It is said that Heinrich the Lion had got Hohnstein Castle as imperial fief from Friedrich Barbarossa (10). Whatever the early status of Castle Hohnstein, it seems to have fallen to the emperor with the death of Esico of Hohnstein. On the other hand it is said that Elger obtained it from Esico's widow Reinvig who in that case must have had the right to sell / give it. Things get even more complicated by the mention of one Burchard of Hohnstein who in 1178 signed a charte about a transfer of possessions between the Abbot of Fulda and one of his ministeriales. Among the bunch of witnesses is also an Adelger of Ilfeld, who must be identical with Elger II. Burchard obviously was a chatellain - his family would later spread and take the names of Arnswald and Aschenrode, though they continued to serve as chatellains on the Hohnstein. But who installed him? Esico, the emperor Friedrich Barbarossa, or even Elger II of Ilfeld?

The count's lodgings, seen from a higher level

The most likely scenario is that Reinvig had the right to live in the castle after her husband's death (while a chatellain ran the place for the emperor and later duke Heinrich). Her daughter probably lived in Ilfeld Castle with her husband, but he wanted to move to the Hohnstein, and that was Reinvig's to decide. Since Elger obviously had a good relationship with Heinrich the Lion, the duke gave the castle as fief to Elger (who kept Burchard as chatellain) (11)

Honstein Castle must have been larger and more comfortable than Ilfeld, since the latter was dismantled to build the Abbey of Ilfeld which Elger and Lutradis founded 'in gratitude for the safe return from pilgrimage' in 1184. Elger II died in 1191 (12).

Gate house (right) with round tower (left)

What we can say for sure after sorting out all those messes, is that the castle came to the counts of Ilfeld by the female line of whoever lived in Hohnstein before Elger II got the castle as fief from Heinrich the Lion in 1178. Since that time the counts of Ilfeld lived on the Hohnstein and took its name as their own.

Another view of the rock foundations and the remains of the palace

Footnotes
1) There is a bit more literature and a website about this castle which make a better starting point for research.
2) Mosebach, see below.
3) The monastery of Reinhardsbrunn no longer exists, there's a Baroque palace in its place.
4) The most famous of the sons is Ludwig the Leaper.
5) Konrad signed a charte in 1110, which means he must have been an adult at that date.
6) Warsitzka, p. 50 (see below).
7) Since the Chronica Reinhardsbrunnensis was written on behalf of the landgraves of Thuringia, it is well possible, that geneaological connections to places were established, in case of open claims to said possessions in the future.
8) Historia Monasterii Ilfeldensis. The name Bertrada, which is identical with the name of the wife of Konrad mentioned in the Chronicle of Reinhardsbrunn, may have added to the confusion about which widow was who. :-)
9) Jordan, p. 125 (see below). The timeline would certainly fit.
10) Heinrich the Lion tried to gather possessions in the Harz which were not already part of his allodial lands; mostly imperial fiefs which Friedrich Barbarossa gave him out of gratitude because Heinrich supported his claim to becoming emperor instead of pushing his own. Others lands he got by the way of exchange. Among the first group obviously was Hohnstein Castle.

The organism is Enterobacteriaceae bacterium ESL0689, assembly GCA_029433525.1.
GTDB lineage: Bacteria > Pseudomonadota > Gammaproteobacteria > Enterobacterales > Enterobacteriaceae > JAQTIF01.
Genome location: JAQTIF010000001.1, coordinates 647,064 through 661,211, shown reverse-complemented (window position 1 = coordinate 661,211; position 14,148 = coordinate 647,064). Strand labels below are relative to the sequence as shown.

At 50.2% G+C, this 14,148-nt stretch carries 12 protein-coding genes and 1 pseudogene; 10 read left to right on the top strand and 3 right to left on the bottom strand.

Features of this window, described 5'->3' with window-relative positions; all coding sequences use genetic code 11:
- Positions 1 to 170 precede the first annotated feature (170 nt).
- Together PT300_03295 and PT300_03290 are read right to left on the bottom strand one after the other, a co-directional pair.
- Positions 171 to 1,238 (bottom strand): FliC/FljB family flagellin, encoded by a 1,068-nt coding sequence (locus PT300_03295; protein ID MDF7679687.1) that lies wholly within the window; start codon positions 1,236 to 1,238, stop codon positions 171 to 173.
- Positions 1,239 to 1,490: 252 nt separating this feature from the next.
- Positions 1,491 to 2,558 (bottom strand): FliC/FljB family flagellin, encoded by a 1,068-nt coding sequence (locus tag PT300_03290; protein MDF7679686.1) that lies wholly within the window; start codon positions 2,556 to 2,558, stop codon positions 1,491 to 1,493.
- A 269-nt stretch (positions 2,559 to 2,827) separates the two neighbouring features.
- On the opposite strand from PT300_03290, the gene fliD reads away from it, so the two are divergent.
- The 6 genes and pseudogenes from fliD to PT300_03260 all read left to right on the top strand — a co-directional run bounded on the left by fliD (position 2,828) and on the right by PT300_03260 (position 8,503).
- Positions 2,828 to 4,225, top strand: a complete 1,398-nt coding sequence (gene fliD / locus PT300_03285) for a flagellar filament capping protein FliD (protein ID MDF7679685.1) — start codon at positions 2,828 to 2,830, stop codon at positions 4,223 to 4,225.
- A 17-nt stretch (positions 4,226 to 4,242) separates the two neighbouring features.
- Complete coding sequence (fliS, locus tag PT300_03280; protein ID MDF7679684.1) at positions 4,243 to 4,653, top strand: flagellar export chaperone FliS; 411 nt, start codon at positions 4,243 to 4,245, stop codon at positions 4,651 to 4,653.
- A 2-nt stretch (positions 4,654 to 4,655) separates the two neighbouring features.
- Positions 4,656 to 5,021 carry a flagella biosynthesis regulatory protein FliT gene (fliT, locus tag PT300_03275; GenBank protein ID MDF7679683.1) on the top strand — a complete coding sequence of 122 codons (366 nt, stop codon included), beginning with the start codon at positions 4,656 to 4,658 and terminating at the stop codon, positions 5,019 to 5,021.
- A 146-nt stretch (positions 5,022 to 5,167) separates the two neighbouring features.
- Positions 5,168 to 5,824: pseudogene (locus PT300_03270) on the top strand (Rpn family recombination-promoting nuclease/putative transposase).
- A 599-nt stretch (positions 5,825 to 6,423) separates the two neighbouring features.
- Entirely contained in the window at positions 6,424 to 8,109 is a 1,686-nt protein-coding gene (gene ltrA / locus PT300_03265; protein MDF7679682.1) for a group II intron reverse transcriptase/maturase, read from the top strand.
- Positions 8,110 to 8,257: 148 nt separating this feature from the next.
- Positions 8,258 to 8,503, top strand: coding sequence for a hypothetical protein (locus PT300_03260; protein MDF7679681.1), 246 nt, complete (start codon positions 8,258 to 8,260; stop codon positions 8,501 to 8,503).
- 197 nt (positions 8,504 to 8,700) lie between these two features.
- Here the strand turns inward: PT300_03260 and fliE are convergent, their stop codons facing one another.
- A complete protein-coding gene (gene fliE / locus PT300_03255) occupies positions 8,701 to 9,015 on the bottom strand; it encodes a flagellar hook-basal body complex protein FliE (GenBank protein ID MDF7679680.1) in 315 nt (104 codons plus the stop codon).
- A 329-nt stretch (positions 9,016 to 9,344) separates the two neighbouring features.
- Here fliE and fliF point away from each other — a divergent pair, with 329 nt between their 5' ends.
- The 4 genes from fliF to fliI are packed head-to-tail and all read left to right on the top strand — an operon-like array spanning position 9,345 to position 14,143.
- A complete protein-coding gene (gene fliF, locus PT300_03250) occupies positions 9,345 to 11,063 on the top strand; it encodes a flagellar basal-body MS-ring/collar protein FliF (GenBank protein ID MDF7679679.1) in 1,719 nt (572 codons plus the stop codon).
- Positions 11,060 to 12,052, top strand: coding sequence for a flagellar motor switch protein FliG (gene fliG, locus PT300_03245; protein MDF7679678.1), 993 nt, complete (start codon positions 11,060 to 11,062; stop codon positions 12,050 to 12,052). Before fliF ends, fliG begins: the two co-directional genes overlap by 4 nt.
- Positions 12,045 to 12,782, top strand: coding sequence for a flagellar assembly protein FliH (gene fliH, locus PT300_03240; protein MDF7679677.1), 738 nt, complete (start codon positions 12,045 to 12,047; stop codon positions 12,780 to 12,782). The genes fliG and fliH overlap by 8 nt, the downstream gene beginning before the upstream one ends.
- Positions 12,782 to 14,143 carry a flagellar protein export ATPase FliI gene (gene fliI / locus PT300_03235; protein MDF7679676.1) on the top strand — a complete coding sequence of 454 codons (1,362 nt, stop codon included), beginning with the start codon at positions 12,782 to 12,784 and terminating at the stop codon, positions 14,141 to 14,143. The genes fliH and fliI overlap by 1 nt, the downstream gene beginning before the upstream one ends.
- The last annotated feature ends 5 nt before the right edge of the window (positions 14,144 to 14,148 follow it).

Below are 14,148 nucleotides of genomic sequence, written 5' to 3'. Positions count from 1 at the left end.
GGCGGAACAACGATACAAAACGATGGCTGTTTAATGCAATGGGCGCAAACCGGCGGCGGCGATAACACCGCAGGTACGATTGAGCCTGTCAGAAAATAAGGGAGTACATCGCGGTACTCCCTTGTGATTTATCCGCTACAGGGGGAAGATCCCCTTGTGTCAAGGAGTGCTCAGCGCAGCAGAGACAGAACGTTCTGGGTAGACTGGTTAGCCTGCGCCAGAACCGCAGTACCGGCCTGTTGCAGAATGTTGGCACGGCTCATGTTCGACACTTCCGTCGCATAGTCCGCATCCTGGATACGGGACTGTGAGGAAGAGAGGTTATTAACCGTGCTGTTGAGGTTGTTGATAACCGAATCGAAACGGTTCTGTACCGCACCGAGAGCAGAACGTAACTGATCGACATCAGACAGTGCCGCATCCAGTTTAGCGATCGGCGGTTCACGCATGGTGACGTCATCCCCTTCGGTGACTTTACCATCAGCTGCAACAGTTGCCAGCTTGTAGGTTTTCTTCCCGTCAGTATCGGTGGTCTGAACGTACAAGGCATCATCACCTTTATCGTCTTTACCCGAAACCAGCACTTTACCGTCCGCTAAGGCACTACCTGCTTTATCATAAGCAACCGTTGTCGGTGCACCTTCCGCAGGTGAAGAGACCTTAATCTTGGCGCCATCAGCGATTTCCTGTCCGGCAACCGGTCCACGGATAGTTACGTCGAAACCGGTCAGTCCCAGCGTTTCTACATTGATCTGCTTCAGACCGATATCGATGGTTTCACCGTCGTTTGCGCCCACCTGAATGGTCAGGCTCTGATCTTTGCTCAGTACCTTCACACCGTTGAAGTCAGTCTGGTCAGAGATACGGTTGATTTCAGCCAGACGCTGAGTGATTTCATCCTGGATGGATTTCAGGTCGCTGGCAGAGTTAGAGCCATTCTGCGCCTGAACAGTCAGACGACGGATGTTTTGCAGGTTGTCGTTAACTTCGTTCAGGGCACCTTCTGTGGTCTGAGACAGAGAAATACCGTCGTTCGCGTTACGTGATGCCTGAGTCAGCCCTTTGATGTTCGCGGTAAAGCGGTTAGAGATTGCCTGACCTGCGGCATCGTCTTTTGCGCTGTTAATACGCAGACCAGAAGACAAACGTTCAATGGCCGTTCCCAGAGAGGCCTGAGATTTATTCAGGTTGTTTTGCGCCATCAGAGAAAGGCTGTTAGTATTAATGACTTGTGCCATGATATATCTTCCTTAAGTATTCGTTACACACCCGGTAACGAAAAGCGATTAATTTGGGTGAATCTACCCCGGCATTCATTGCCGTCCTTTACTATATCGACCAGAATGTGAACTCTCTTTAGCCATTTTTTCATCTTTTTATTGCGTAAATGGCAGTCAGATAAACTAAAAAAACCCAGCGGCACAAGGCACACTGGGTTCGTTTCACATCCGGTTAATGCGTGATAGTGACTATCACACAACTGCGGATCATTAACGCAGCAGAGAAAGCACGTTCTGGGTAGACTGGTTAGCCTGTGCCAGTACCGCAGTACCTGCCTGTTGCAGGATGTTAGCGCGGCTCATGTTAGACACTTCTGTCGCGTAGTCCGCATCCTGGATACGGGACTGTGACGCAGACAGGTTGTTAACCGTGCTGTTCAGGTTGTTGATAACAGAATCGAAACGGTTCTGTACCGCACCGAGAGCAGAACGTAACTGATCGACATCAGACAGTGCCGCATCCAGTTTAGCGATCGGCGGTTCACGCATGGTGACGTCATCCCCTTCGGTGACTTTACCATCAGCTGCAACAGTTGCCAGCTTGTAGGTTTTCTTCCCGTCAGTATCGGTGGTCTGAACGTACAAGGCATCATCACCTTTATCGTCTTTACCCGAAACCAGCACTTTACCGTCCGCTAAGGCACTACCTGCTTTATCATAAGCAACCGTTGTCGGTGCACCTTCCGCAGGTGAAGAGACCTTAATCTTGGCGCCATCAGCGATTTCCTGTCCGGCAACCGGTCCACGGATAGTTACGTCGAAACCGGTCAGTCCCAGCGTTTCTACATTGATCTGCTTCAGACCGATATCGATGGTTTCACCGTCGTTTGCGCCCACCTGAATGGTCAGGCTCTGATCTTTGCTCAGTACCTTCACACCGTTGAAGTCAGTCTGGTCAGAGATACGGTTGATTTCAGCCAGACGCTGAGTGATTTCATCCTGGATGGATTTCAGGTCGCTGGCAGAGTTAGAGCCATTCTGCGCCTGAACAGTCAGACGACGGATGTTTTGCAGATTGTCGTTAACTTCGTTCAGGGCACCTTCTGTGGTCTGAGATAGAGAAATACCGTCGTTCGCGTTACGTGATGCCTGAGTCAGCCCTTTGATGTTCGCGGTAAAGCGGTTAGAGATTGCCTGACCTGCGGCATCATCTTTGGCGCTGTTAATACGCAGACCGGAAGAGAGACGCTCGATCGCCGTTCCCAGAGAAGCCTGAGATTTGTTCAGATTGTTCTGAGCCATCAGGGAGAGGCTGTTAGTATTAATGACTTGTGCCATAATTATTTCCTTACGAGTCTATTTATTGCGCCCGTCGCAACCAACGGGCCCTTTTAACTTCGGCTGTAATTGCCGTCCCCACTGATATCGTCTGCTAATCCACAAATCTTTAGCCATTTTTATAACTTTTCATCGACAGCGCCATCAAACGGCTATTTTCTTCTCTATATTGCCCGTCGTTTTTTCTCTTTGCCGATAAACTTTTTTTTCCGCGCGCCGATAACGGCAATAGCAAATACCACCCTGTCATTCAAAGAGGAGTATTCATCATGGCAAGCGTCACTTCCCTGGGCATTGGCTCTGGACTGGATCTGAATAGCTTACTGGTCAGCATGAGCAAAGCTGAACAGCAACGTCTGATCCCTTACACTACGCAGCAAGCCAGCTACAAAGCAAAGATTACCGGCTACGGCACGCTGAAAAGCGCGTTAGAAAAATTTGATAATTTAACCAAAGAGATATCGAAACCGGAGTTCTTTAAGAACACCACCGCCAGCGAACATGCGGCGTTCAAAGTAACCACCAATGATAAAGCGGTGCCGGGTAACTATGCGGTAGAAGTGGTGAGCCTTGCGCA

11) In some cases, the new lord had to wait for the death of the widow to actually live in a castle, or - like in the case of the Plesse - try to have her move out.
12) Elger II and his son are also listed among the survivors of the Latrine Accident in Erfurt (1184) mentioned in the footnotes of this post


Remains of the round tower

Literature
Karl Jordan: Heinrich der Löwe. Munich 1979
Uwe Mosebach: Wo einst die Grafen von Hohnstein lebten. Clausthal-Zellerfeld 1993
Wilfried Warsitzka: Die Thüringer Landgrafen. 2nd revised edition, Erfurt 2009


The further history of the counts of Hohnstein, and their successors, the counts of Stolberg, will be covered in another post. After that, I better move to something British or Roman else my readers will get scared by all those German geneaologies. :-)
 
Comments:
I love the way you have photographed it from different angles - gives a 'complete' layout of the castle.
 
Somehow I knew I would come across Heinrich the Lion in this post. He is omnipresent :-D What a funny name "Esico". Does it have any equivalents in other languages?
 
Thank you, Anerje, that's what I tried to achieve.

Kasia, Heinrich was pretty active in Saxony. :-)
Esico (also spelled Heseke, Asic and variants) is a name that comes up in several family trees, so it wasn't that unusual. But it seems to have gone out of fashion after the 10th or 11th century.
 
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The Lost Fort is a blog based on my travels in Germany, the UK and other places, with essays on Roman and Mediaeval history illustrated with lots of photos of old castles, cathedrals, Roman remains, and beautiful landscapes. You may also find the odd essay about geology or Mediaeval literature.

All texts (except comments by guests) and photos (if no other copyright is noted) on this blog are copyright of Gabriele Campbell.

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I'm a blogger from Germany with a MA in Literature and History which doesn't pay my bills, so I use it to research blogposts instead. I'm interested in everything Roman and Mediaeval, avid reader and sometimes writer, opera enthusiast, traveller with a liking for foreign languages and odd rocks, photographer, and tea aficionado. And an old-fashioned blogger who hasn't yet gotten an Instagram account. :-)